According to SecurityScorecard, more than 50% of all organizations have a network security score of “C” or lower. And Penomon Institute reports that “in the last two years, 91% of healthcare organizations have had at least one data breach involving the loss/theft of patient data.”
While a partial ransome recovery happened in 2021 when the Colonial Pipeline was compromised, it is unlikely for the FBI to investigate on behalf of small medical practices or physician’s groups, so training your staff to use digital hygiene is crucial.
The Center for Internet Security maintains best practices benchmarks for network and device security, and reminds users of both that secure systems are only as secure as each individual device on the network. A few straightforward steps will help your organization’s security posture:
- Close unused and unsecure ports
- Remove unneeded software
- Apply and maintain all third-party updates
- Configure devices to meet industry best practices for security
We all wish there were straightforward protocols or instructions on how to respond to cyber and ransomware attacks. It turns out that each case is unique to the organization targeted. However, what we can depend on is that these hazards are here to stay, and all entities and groups do need to have a response plan in place for when the breach comes. The American Health Law Association recommends that plans include these three core components:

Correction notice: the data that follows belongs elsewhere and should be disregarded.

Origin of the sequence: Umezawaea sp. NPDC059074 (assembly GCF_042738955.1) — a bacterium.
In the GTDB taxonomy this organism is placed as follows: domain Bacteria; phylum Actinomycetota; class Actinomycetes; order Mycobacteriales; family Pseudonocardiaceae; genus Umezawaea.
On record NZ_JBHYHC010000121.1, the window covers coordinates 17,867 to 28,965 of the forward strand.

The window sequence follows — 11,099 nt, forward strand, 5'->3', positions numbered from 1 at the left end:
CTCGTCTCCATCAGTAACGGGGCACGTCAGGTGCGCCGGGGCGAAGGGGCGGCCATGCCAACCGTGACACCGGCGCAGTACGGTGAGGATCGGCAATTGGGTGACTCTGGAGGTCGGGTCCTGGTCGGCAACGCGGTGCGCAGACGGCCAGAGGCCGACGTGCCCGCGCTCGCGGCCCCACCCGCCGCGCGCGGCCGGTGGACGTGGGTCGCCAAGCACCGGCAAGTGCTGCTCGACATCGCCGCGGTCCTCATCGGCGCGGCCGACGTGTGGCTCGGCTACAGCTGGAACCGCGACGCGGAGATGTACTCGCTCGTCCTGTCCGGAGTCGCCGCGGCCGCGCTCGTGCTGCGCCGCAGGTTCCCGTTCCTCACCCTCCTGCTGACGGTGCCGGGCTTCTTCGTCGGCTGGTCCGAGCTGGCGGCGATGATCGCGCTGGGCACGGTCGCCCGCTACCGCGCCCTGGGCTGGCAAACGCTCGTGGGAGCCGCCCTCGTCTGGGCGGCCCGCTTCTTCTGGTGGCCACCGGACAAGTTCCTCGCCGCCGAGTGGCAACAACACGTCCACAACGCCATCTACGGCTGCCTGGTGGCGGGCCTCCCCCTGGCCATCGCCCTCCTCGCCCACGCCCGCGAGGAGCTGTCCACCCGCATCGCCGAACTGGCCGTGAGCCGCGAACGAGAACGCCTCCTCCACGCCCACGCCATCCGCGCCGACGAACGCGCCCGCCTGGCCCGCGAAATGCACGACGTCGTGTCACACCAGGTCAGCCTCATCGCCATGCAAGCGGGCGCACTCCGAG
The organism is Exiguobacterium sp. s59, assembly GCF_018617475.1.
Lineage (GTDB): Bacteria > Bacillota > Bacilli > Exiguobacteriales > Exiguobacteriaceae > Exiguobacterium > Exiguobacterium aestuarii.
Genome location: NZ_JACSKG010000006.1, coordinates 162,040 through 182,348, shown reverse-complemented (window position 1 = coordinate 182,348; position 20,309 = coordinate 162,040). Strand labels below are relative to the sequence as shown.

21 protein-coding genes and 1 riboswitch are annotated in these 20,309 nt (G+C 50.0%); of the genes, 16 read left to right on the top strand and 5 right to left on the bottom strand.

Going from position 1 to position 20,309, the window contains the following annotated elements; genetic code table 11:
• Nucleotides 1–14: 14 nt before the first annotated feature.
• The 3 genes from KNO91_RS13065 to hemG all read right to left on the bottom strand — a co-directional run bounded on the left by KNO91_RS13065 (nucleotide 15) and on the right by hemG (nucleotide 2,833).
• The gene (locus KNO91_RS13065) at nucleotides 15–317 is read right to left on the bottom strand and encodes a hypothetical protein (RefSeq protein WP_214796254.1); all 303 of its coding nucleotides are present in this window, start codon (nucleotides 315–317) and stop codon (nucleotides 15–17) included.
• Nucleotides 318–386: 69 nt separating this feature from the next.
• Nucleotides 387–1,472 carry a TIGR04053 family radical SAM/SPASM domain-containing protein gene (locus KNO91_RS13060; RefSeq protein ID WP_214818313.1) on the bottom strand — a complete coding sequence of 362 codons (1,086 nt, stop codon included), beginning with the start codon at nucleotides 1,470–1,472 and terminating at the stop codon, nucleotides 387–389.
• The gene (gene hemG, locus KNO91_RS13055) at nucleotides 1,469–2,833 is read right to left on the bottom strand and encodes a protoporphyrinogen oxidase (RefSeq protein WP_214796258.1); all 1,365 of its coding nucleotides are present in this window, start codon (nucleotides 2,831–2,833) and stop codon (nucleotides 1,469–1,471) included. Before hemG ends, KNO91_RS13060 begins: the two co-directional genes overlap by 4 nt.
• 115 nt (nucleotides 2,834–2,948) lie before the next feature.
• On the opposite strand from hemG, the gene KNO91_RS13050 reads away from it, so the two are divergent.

- Preventive: keep educating employees about the fundamental ways in which digital systems become compromised, particularly how the vast majority of compromises involve basic gullibility and human error.
- Operational: by maintaining a robust system of backups, redundancies, and data segmentation, entities can substantially reduce the impact on their systems.
- Strategic: to pay or not to pay, that is the question. If the entity anticipates a willingness to pay, it should consider such variables as its payout limit, how it will assemble the funds, and whether anyone in the organization has cryptocurrency experience. If the entity plans not to pay, it should consider its strategies and alternatives to operating without the original data, what kind of messaging it will provide to patients and business partners while its systems are compromised, and its public image management if the ransomware attack blows up in the traditional or social media.
Healthcare facilities, physician groups, and hospitals are uniquely vulnerable to cyber attacks. Electrosurgical units, anesthesia machines, defibrillators, patient monitors, or EMR systems could all be networked devices – consider the potential of their functionality being held ransom. Developing a plan for temporary operation and crisis management in the event of a compromised network is fundamental to supporting both healthcare providers and patients.
For guidance on navigating cybersecurity issues and other healthcare law matters, contact us.